WASHINGTON (Reuters) - Republican Representative Michael Grimm's office was filled with conservative Tea Party activists one day last month and they weren't happy.
Why, they asked, hadn't the first-term lawmaker done more to slash U.S. government spending? Why, months earlier, had Grimm broken ranks with the Tea Party by voting - with another 173 of the House's 242 Republicans - to raise the U.S. debt limit?
Grimm, 42, said he did not want to raise the debt limit beyond $15 trillion but that it was either that or shut down the government.
"When you are in the middle of a war, how do you close the government and not pay your soldiers?" the former Marine and FBI agent said. "How do you not send seniors Social Security checks?
"I'm frustrated, too," Grimm recalled telling the activists.
The scene in Grimm's office was a vivid display of the pressure facing many of the 87 House Republican freshmen - most backed by the Tea Party - as they seek re-election nearly two years after they swept into Washington and helped change the national debate on government spending.
In the November 6 elections, Democrats are targeting Grimm and more than two dozen other Republican freshmen by casting them as the compromise-resistant sources of division and dysfunction for an unpopular Congress.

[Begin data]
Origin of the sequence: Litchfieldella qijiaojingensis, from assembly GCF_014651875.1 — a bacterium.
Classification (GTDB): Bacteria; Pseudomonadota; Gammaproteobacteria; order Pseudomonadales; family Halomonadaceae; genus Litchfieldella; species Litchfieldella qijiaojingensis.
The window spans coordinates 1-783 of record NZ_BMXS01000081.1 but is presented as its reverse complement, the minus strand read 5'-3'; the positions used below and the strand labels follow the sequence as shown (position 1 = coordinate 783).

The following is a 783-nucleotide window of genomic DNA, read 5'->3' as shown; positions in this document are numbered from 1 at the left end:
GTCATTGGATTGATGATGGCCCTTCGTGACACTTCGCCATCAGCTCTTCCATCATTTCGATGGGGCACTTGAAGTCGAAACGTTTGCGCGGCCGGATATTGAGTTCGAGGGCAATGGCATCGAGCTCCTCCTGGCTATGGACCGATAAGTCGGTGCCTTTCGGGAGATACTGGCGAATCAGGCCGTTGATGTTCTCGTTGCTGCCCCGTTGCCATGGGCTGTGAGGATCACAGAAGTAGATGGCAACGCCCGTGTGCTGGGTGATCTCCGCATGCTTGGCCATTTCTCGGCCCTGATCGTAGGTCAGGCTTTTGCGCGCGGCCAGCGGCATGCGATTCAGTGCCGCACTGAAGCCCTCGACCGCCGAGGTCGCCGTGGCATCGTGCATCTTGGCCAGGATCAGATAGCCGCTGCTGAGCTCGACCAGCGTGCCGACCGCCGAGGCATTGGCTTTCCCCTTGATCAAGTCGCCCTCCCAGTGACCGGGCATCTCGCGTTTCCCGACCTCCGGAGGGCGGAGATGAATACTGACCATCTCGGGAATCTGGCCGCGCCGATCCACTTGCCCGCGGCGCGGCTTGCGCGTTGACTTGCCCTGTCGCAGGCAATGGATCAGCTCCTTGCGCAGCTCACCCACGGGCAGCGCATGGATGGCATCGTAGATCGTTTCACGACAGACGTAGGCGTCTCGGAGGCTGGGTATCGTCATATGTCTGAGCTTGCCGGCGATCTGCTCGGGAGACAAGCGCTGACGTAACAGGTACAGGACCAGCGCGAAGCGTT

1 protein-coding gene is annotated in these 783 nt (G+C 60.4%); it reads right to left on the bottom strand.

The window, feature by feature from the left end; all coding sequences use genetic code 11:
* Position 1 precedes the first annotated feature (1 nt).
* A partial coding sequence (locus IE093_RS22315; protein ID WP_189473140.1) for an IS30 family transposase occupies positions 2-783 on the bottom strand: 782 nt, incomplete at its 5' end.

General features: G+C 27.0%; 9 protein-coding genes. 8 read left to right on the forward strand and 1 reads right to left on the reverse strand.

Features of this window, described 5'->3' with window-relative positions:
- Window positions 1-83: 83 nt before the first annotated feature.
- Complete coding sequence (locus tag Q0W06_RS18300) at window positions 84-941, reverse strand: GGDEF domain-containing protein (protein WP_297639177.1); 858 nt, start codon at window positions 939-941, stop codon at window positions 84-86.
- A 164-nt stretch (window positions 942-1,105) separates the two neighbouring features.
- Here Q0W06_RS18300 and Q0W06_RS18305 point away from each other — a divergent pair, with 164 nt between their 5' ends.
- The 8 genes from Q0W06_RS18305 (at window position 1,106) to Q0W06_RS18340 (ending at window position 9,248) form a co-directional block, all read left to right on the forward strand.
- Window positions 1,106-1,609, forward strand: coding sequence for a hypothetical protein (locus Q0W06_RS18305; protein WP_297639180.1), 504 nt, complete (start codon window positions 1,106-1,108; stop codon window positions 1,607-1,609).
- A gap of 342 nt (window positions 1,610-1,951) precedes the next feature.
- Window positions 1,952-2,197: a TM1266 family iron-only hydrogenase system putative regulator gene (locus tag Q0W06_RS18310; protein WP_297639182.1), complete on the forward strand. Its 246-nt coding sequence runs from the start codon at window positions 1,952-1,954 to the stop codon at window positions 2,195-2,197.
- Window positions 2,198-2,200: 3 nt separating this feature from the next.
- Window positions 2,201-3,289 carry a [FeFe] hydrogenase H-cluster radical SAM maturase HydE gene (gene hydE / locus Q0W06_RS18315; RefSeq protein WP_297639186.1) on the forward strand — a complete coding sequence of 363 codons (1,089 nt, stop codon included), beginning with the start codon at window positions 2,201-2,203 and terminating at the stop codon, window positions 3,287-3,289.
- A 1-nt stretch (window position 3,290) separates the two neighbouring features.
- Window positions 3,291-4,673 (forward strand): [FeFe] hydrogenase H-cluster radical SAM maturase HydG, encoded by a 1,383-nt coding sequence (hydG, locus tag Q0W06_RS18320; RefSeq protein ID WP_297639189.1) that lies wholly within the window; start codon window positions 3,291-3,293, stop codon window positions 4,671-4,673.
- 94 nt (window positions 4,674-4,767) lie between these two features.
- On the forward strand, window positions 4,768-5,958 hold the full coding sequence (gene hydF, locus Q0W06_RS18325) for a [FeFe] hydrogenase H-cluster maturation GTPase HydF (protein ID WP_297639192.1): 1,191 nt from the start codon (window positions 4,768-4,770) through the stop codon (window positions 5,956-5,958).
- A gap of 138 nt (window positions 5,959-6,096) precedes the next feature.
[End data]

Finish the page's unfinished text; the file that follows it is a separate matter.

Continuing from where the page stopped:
But as the recent episode in Grimm's office showed, some of the most intense pressure facing Republican freshmen is coming not from Democrats but from the Tea Party activists who helped send them to Washington in the first place.
If 2010 was the year the Tea Party emerged as a political force in Washington, 2012 will be the year that determines whether the movement can live with itself on Capitol Hill.
The activists complain that Republicans have not been tough enough in resisting increased government spending and that they have become part of the Washington bureaucratic culture that the Tea Party despises.
Several House freshmen - including Ann Marie Buerkle of New York, Allen West of Florida, Robert Dold, Bobby Schilling and Joe Walsh of Illinois, Chip Cravaack of Minnesota and Dan Benishek of Michigan - represent districts that are politically divided or leaning only slightly toward the Republican Party.
For them, a lack of enthusiasm among Tea Party members who have backed them in the past could lead to defeat in November.
Still, the vast majority of Republican freshmen are expected to win re-election - and help their party keep control of the House - largely because they are from conservative districts.
The nonpartisan Cook Political Report estimates that about two dozen of the first-term Republicans face competitive races.
Grimm, who represents New York City's Staten Island, is a slight favorite to win another term over Democrat Mark Murphy, Cook projects.